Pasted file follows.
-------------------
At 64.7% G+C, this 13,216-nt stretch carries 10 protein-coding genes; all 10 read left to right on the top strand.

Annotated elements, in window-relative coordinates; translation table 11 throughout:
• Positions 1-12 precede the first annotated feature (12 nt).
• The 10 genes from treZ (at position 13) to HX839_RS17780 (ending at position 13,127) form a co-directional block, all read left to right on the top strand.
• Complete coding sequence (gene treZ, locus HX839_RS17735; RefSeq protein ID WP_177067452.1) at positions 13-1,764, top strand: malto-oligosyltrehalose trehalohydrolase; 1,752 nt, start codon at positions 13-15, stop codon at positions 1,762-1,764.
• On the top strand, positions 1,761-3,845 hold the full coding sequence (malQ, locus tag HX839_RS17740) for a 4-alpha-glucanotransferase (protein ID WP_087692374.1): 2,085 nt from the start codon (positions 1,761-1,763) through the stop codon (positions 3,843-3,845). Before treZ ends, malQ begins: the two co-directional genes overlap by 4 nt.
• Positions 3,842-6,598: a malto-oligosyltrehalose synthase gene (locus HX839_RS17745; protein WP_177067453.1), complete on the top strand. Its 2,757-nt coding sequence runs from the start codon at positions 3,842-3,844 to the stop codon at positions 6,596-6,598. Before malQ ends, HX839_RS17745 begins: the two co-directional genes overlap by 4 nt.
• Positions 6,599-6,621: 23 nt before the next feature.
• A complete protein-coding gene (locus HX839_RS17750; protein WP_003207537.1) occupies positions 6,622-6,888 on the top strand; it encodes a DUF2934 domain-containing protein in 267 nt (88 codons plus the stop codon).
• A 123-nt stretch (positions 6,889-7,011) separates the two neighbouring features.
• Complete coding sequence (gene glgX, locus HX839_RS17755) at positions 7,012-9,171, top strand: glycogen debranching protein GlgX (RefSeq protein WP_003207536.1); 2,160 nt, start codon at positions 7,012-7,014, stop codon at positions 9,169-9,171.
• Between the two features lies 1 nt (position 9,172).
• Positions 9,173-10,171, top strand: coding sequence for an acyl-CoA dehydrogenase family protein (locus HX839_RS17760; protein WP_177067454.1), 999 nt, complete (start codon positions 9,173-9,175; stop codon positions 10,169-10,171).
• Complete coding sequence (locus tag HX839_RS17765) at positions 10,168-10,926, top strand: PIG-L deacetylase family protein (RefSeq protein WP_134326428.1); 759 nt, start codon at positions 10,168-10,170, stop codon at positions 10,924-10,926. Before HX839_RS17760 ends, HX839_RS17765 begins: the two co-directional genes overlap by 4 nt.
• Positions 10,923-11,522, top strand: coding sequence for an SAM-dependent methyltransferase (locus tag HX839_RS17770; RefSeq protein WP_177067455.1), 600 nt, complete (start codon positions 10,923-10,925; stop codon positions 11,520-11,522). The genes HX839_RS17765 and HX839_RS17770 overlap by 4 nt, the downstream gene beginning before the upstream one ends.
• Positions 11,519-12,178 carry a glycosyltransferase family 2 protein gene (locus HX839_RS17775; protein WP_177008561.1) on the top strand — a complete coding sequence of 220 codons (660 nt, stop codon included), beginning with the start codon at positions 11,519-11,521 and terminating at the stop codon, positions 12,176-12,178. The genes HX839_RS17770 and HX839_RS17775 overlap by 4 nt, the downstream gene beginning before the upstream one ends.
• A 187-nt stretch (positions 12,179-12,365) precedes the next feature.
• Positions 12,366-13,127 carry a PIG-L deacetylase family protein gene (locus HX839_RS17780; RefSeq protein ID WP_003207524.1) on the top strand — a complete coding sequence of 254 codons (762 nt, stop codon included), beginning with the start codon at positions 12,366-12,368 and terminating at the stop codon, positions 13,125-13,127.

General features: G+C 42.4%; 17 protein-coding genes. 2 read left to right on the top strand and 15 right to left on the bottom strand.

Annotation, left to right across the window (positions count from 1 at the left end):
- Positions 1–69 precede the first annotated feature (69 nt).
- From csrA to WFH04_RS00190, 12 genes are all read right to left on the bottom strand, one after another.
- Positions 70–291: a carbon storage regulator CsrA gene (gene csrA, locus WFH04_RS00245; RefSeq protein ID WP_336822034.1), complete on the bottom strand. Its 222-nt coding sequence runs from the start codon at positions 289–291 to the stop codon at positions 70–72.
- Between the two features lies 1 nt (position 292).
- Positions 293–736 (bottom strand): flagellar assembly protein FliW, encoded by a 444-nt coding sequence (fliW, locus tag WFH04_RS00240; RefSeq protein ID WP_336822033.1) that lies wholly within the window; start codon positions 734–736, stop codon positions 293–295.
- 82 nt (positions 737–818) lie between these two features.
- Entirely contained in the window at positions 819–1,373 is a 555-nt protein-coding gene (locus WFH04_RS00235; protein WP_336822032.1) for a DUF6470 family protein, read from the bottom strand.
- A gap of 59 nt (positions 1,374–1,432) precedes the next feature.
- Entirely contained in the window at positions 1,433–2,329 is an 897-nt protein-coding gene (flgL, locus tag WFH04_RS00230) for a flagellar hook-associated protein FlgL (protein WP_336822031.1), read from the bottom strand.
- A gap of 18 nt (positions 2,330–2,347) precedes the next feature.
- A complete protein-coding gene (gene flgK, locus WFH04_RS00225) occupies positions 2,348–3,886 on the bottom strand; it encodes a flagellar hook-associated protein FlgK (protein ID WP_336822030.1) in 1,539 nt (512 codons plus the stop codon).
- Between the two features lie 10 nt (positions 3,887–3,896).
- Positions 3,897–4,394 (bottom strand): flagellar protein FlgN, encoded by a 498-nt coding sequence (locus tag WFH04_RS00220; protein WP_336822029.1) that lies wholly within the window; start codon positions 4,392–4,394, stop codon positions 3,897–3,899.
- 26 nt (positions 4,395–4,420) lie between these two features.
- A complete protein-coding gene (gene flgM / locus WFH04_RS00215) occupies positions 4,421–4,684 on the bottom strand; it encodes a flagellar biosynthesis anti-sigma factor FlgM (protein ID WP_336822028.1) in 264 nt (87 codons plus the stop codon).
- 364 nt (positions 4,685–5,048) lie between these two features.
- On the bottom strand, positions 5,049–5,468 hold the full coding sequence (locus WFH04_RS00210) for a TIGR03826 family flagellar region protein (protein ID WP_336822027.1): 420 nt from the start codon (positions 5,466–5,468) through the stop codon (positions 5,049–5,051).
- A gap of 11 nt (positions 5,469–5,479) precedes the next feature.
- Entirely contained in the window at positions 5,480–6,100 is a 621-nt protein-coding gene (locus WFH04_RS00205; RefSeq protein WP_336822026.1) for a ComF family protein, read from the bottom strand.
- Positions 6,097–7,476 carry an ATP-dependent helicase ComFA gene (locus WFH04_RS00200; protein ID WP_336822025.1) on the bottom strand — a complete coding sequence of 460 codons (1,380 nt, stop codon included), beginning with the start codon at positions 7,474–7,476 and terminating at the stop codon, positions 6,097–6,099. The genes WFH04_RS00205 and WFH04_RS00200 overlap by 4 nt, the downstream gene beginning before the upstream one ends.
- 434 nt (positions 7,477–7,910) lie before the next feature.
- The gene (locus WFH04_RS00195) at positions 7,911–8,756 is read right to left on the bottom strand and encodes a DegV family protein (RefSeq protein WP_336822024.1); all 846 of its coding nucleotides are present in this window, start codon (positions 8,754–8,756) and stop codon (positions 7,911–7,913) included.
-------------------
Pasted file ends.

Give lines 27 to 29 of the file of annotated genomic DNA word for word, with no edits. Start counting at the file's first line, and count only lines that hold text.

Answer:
- Entirely contained in the window at positions 819–1,373 is a 555-nt protein-coding gene (locus WFH04_RS00235; protein WP_336822032.1) for a DUF6470 family protein, read from the bottom strand.
- A gap of 59 nt (positions 1,374–1,432) precedes the next feature.
- Entirely contained in the window at positions 1,433–2,329 is an 897-nt protein-coding gene (flgL, locus tag WFH04_RS00230) for a flagellar hook-associated protein FlgL (protein WP_336822031.1), read from the bottom strand.